Johnnie Liliedahl: Children by the Sea

 

"CHILDREN BY THE SEA"
5 Different Landscape/Figure Projects on 1 CD

 

BEGINNER LEVEL

The five (5) projects contained on this CD, when viewed or printed, are exact reproductions of the original, printed versions. The user has complete control of the viewing process and may choose to print any or all of the included documentation, as desired. Printing images in color requires the user to have a color printer.

 


The CD contains the following information for viewing and/or printing for each of the projects:
121 pages of instructions
29 Full-Color images; Color Swatch Reference Guides (displayed in color on user's computer monitor for easy reference; requires a color printer to print in color)
Line Drawings included for the user to print and enlarge to the painting size of their choice.


PROJECTS INCLUDED:

1. Blue Flax, by J. Liliedahl

SIZE: 12" x 16"

TECHNIQUE: Underpainting Glazes, Overpainting Techniques.

CONTENT: 13 Pages, 3 Color Images, Color Swatches, Cartoon Line Drawing.

This painting was inspired by the works of E.A. Hornel and William McTaggart, both of whom peopled their paintings with joyful children in the innocence of their youth.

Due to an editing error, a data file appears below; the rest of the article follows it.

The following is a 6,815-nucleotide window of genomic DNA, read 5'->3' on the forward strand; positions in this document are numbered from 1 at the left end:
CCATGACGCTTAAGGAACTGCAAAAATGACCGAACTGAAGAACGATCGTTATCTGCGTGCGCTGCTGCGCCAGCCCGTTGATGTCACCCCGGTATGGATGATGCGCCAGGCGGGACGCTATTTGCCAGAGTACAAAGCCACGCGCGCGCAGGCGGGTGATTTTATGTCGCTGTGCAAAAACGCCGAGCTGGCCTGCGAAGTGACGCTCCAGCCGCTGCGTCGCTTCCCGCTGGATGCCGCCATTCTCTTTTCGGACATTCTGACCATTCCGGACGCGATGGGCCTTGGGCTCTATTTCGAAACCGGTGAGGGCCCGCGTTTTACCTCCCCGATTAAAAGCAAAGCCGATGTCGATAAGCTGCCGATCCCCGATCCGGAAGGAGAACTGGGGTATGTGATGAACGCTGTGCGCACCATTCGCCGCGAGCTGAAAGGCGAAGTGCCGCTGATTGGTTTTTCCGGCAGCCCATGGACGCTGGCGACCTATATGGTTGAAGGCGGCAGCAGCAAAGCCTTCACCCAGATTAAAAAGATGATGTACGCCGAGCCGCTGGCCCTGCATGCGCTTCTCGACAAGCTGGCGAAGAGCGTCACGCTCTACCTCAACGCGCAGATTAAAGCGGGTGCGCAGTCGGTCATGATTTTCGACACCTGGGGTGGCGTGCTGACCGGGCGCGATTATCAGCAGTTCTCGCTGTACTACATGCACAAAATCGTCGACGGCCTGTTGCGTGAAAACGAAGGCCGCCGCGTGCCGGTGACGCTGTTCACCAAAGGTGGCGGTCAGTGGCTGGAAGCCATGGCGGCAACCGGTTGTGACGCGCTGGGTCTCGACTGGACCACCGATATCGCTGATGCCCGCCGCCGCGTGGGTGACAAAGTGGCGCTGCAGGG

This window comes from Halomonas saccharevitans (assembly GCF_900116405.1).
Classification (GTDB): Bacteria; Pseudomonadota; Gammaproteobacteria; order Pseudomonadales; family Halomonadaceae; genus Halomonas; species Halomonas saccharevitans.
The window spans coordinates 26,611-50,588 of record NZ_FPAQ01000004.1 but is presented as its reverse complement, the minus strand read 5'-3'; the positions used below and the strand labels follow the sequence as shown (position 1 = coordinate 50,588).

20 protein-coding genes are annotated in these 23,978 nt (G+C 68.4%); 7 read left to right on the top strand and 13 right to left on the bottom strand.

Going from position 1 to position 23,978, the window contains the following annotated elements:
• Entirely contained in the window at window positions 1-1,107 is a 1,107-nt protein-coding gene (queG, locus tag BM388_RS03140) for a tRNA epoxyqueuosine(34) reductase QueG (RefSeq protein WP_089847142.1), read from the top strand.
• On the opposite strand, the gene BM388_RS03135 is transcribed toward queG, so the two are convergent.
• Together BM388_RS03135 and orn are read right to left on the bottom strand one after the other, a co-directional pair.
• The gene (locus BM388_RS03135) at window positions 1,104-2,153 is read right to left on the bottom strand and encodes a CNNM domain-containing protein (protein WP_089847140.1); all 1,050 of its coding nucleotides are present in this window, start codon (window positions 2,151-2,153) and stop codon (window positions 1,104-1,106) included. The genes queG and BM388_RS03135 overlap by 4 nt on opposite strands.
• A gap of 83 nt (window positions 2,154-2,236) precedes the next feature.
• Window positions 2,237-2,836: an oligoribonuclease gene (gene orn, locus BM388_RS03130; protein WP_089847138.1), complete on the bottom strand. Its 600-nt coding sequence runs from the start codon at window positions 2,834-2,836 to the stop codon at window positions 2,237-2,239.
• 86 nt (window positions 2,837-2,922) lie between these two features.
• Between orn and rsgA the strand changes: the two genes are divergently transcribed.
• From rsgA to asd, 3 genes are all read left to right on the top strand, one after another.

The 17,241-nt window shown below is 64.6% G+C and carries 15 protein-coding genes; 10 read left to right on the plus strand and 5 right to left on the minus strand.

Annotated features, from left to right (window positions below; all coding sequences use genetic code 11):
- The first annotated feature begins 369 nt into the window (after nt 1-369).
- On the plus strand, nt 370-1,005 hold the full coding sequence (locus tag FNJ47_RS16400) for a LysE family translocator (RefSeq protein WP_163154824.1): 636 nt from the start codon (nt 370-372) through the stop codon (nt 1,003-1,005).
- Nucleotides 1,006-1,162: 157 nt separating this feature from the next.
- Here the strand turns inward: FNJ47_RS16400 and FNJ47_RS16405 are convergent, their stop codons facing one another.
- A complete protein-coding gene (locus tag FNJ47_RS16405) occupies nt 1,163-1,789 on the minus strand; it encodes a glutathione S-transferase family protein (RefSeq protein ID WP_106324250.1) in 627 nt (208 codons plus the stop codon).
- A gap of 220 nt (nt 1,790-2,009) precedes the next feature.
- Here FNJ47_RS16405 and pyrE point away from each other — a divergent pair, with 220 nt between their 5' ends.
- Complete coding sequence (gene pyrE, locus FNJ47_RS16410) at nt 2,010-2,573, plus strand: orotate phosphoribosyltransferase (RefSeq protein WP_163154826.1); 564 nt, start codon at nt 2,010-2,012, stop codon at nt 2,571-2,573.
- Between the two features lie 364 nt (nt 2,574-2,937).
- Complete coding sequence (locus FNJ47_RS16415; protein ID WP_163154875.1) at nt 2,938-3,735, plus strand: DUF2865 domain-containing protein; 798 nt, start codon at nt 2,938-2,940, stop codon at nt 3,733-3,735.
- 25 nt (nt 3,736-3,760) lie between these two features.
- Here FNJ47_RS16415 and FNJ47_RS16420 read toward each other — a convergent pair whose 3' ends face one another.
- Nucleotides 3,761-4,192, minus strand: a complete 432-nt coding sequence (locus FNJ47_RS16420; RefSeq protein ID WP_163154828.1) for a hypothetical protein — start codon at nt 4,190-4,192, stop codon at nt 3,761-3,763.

The composition is one of simple shapes, balancing the large, dark foreground with smaller areas of light and middle values in the background. It is a perfect example of aerial perspective, where the illusion of distance is controlled not by the drawing, but by the use of changing values and color temperatures from foreground to background.

The project is also a good example of how a broad color range can be achieved with a very limited palette containing only the three primary colors - red, yellow and blue.

2. Shell Seekers, by J. Liliedahl

SIZE: 16" x 26"

TECHNIQUE: Tonal Wash, Underpainting Glazes, Overpainting.

CONTENTS: 20 Pages, 6 Color Images, Color Swatches, Cartoon Line Drawing.

The warm tones of this painting derive mainly from the initial tonal wash, which covers the canvas before anything else is decided. There remain places in the final painting which are untouched after the initial wash and contribute to the unity of color in the finished work.

A composition as simple as this one may be presented in a variety of ways. The painting reads just as well as a cameo of either of the children or as a vertical composition.

 

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